The cost of selling, moving and buying:

There are considerable costs involved in selling your home and buying and moving into a new one. These include:

  • Realtor commission
  • Title insurance and legal fees
  • Land transfer tax (the amount varies from province to province)
  • Moving expenses
  • New furniture for the smaller home
  • Condo fees

Downsizing in Canada: a cost analysis

The costs of moving are probably the most significant of all negative effects of downsizing. To give you an idea of the figures involved, we carried out a cost analysis for a fairly typical downsizing scenario. We used an example of selling a $600,000 house and buying a condo for $400,000.

In theory, this would free up $200,000 in equity while moving you into a smaller home. This is the kind of income boost you would need to have a meaningful impact on your retirement finances. But how much of that chunk will you actually get to keep in order to boost your nest-egg?

Downsizing in Canada: a cost analysis

As you can see, downsizing could cost you between $44,100 – $63,850.

If you live in a big city like Toronto, your $200,000 of equity could shrink to just $136,150, as a negative effect of downsizing*. This is a huge chunk of your money that disappears into thin air after you downsize. However, these costs are not the only negative effects of downsizing to consider.

The practical costs

In order to find a suitable home that’s cheap enough to make downsizing in Canada financially worthwhile, retirees often need to move to a new neighbourhood or even a different town. This can mean leaving friends, neighbours and that café where the owner always knows your coffee order.

“I had a great neighbourhood,” Joyce admits. However, after downsizing, she says, “I missed the shopkeepers, and I missed the recreation centre where I went swimming.” Less expensive homes are often less centrally located, meaning you’re further away from theatres, art galleries and other amenities, at a stage in your life when you may be looking forward to more leisure time.

One further negative effect of downsizing is moving into a smaller living space. It can be a real challenge to maintain a similar lifestyle to the one you enjoyed in your previous, larger home. If you enjoy hosting dinner parties or out-of-town friends and relatives, losing these activities could be a big blow.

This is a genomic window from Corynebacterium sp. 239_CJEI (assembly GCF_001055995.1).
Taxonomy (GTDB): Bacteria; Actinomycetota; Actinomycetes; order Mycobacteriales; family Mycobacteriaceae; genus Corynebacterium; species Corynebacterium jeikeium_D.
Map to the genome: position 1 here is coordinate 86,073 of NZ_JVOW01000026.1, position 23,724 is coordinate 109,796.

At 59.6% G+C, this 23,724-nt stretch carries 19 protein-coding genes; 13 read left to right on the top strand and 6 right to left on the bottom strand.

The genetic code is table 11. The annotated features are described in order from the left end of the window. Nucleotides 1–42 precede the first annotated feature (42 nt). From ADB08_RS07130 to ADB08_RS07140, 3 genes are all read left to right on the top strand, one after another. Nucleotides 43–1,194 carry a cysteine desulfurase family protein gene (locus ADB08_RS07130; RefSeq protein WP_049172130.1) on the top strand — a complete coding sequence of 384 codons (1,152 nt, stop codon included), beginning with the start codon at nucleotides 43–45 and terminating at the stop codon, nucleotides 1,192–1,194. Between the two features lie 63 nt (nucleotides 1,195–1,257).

Joyce was frustrated that she didn’t have sufficient space for guests. “Entertaining is a real pleasure for me, and I didn’t want to give that up,” she says. Some homeowners may also want to keep an extra room for their adult children to move back into, if needed. Statistics Canada recently reported that 42% of young adults in their 20s are living with their parents.

The emotional costs

Many people live in their family home for decades and some live in what was once their parents’ home. These places can hold fond memories for many retirees, including a happy marriage, raising children, birthdays, anniversaries, holidays and parties.

Moving away from a home that holds so many happy memories, especially if the retiree is widowed, can be a huge wrench. 

Stay in your home poster

The health costs

Research suggests that getting outside regularly is key to maintaining good physical and mental health. For those people moving from a house with a garden to a condo, the change can be significant.

The benefits of spending time outdoors include reduced stress, combatting depression, improved mental energy, lowered blood pressure and better sleep.

In a condo unit with no garden and a bank of elevators to reach the front door, people lose that easy access to the outdoors. After Joyce left her beloved backyard, she says, “I found that I really missed not being able to sit out on the grass or plant a few flowers.”

Alternative to downsizing in Canada: the cheaper and less stressful option

Considering all of these costs, perhaps it’s no wonder that so many retirees want to stay in their home. After Joyce’s disappointing experience with a smaller home, she moved to a larger house, which provides plenty of room to have friends over. “It’s been three years since we moved out of downsizing,” she says. “It was the best decision I ever made.”

reverse mortgage can be the ideal alternative to downsizing. You can access up to 55% of the value of your home and you don’t have to move hours away from your family or friends – you get to stay in the home you love.

The money you receive from your reverse mortgage can not only improve your finances, but it can also help remove other reasons why you might be considering downsizing: for example, to pay for a cleaner or a gardener.

With no regular monthly mortgage payments to make, a reverse mortgage is becoming an extremely popular alternative to downsizing

Call us at 1-866-522-2447 or use our reverse mortgage calculator to find out how you can save on the stress and expense of downsizing and live retirement your way.